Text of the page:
The Look Magazine Photograph Collection (5,000,000 photographs, 1937-71) is the largest single collection in the division's holdings. It includes both color and black-and-white photographs—published and unpublished—accumulated by the magazine during its thirty-four-year history.
Look magazine originally took the form of a tabloid-type publication, full of sensational coverage. The magazine shifted its focus, however, after World War II. Under the influence of Fleur Cowles, the wife of the publisher, Gardner “Mike” Cowles, Look began to be advertised as a biweekly for the whole family. The magazine made a concerted effort to appeal to women, particularly in their roles as consumers. One expression of this effort was the regularly featured “For Women Only” section, which highlighted consumer goods and services, frequently of the less conventional sort, such as women's spats and fur bikinis. As this suggests, the magazine blended the frivolous with the serious, not only covering fashion, food, celebrities, and popular culture, but also presenting more probing investigations of the civil rights struggle, health issues, education, and international affairs.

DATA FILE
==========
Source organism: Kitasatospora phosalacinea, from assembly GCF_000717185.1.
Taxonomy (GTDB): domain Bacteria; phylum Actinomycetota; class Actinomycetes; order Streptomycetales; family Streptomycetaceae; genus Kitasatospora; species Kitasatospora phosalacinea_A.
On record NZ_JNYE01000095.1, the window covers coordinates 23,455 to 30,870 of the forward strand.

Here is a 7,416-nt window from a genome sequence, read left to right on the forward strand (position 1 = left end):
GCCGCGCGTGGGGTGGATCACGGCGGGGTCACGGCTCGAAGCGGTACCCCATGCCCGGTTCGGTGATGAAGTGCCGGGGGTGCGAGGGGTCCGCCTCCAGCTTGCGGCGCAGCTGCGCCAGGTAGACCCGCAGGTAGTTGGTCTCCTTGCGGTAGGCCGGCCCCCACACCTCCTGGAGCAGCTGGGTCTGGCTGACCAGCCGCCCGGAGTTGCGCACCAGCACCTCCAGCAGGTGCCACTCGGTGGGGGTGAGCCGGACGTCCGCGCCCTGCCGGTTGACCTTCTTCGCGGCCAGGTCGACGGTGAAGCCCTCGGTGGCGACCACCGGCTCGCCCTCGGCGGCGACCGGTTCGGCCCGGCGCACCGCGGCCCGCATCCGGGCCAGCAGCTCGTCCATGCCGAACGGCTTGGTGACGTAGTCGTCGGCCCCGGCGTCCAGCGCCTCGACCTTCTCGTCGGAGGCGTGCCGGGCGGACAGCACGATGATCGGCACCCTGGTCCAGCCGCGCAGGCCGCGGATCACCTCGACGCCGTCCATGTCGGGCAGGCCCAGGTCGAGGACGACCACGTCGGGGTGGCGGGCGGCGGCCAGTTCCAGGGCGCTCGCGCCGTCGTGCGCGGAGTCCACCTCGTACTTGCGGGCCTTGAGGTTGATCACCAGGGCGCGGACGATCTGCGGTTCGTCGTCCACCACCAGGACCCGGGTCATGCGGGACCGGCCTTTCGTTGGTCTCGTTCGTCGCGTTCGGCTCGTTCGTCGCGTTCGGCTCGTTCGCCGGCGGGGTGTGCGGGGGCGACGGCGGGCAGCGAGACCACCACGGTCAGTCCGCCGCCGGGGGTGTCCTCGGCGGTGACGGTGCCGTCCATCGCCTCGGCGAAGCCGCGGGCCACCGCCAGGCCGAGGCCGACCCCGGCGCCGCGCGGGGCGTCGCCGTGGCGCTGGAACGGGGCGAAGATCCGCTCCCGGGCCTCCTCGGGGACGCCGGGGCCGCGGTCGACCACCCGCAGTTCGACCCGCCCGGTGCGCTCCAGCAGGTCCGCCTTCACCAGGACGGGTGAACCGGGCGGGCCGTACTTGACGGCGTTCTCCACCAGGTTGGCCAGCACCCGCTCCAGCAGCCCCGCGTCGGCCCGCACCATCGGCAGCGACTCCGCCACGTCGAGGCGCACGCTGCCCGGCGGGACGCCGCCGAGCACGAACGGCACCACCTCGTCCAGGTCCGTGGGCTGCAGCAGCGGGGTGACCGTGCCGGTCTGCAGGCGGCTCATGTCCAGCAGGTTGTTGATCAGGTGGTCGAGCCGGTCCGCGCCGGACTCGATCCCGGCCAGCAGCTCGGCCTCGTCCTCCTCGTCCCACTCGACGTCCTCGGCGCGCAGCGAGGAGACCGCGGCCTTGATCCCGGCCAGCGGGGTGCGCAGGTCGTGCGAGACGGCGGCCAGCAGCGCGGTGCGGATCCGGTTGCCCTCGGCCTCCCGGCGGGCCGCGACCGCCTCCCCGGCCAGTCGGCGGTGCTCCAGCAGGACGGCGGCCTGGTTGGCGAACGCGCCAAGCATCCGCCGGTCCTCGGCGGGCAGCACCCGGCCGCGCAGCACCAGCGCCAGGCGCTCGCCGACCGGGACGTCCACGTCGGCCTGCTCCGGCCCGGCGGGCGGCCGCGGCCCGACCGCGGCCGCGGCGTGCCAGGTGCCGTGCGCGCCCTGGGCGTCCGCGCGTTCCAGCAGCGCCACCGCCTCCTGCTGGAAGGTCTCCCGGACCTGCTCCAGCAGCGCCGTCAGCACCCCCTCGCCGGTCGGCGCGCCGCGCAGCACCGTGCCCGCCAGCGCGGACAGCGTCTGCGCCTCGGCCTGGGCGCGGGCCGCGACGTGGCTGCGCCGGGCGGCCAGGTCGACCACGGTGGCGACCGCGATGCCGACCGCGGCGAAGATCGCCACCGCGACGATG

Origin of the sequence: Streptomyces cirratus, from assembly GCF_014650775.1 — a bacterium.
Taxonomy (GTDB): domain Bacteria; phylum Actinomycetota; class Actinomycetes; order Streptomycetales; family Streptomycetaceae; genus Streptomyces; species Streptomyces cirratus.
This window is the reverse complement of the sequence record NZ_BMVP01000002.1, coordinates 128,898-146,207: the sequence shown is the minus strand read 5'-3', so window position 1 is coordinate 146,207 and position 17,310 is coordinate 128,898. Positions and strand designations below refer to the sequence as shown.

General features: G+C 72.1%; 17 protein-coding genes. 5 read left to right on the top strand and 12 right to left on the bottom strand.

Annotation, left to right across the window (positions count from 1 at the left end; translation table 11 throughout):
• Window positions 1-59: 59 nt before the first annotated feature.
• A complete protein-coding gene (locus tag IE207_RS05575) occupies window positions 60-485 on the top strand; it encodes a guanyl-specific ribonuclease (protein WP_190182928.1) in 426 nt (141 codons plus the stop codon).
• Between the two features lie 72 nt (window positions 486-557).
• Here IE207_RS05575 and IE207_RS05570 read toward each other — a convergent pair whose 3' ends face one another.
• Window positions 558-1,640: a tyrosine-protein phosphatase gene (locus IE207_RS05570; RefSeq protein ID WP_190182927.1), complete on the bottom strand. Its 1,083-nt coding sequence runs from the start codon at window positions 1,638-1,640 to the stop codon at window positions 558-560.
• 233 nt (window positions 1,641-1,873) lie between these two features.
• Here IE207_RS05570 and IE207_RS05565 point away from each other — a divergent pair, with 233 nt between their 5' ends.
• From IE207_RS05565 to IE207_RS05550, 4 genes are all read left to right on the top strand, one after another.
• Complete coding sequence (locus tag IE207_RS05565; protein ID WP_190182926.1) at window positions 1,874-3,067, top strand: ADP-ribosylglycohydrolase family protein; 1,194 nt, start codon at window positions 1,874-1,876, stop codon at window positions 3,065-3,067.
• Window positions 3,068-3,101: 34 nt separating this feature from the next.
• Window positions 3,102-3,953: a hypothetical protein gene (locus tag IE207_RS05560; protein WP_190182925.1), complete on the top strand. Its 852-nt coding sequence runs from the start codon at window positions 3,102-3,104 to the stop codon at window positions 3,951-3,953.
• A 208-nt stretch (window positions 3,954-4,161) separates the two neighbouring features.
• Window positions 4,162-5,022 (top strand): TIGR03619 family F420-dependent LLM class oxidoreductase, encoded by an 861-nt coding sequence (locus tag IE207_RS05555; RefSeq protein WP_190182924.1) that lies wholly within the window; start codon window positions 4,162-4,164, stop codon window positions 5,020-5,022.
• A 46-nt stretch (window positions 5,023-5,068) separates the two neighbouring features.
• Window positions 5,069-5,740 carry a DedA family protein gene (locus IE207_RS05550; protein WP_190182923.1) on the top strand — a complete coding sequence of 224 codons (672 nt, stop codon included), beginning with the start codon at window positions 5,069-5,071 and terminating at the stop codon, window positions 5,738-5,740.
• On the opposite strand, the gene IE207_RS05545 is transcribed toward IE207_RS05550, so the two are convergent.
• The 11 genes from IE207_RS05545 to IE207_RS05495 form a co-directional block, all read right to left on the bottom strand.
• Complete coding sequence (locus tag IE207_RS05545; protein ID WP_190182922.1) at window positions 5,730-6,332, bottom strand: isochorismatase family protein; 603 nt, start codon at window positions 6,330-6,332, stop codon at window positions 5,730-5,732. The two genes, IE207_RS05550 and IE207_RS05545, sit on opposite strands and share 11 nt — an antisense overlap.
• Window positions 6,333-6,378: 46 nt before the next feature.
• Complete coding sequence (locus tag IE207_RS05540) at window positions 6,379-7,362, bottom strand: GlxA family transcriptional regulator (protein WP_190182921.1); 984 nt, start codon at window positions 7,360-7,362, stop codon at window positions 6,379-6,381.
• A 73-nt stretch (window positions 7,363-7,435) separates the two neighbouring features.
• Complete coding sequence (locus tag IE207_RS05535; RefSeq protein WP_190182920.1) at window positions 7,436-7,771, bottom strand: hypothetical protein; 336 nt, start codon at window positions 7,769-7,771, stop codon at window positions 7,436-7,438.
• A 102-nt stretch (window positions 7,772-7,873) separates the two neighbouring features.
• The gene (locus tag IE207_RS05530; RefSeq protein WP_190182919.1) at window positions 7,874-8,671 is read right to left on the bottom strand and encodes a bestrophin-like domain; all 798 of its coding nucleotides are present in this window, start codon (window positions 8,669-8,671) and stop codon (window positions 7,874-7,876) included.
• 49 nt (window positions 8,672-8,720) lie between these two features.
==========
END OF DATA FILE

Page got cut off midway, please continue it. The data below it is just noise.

Aside from the influence exerted by Fleur Cowles and women editors such as Patricia Coffin, and despite the focus on women readers, Look was largely a male-dominated effort. Look's photography staff was composed primarily of men. Look documentation suggests that only four women ever worked on staff. Molly Tankanog and Dorothy “Dash” Taylor appear briefly in Look records for the period 1945-46, and Janet Mevi's name turns up for the period 1949-1952. Charlotte Brooks (b. 1918) stands out because of the length of time she worked as a staff photographer for the magazine (1952-1971) and because of the sheer volume and variety of the work she produced during her tenure. While Look hired very few women photographers for salaried positions, the company did commission a number of women, particularly in the 1960s and 1970s, to carry out photographic work for the magazine.
Individuals: The magazine's coverage of women celebrities ranging from Lucille Ball to Gloria Steinem yields a wealth of portrait imagery for the 1950s and 1960s. The visual coverage of individuals, both well known and unknown, often follows a “day in the life” approach, picturing a person through a number of her activities. For instance, Ruby Hurley's 1957 tour of National Association for the Advancement of Colored People (NAACP) branches as the organization's Southeast regional secretary shows her encounters with everyone from a rural farmer to Lena Horne, as well as the more mundane aspects of her life on the road (LOOK—Job 57-7241).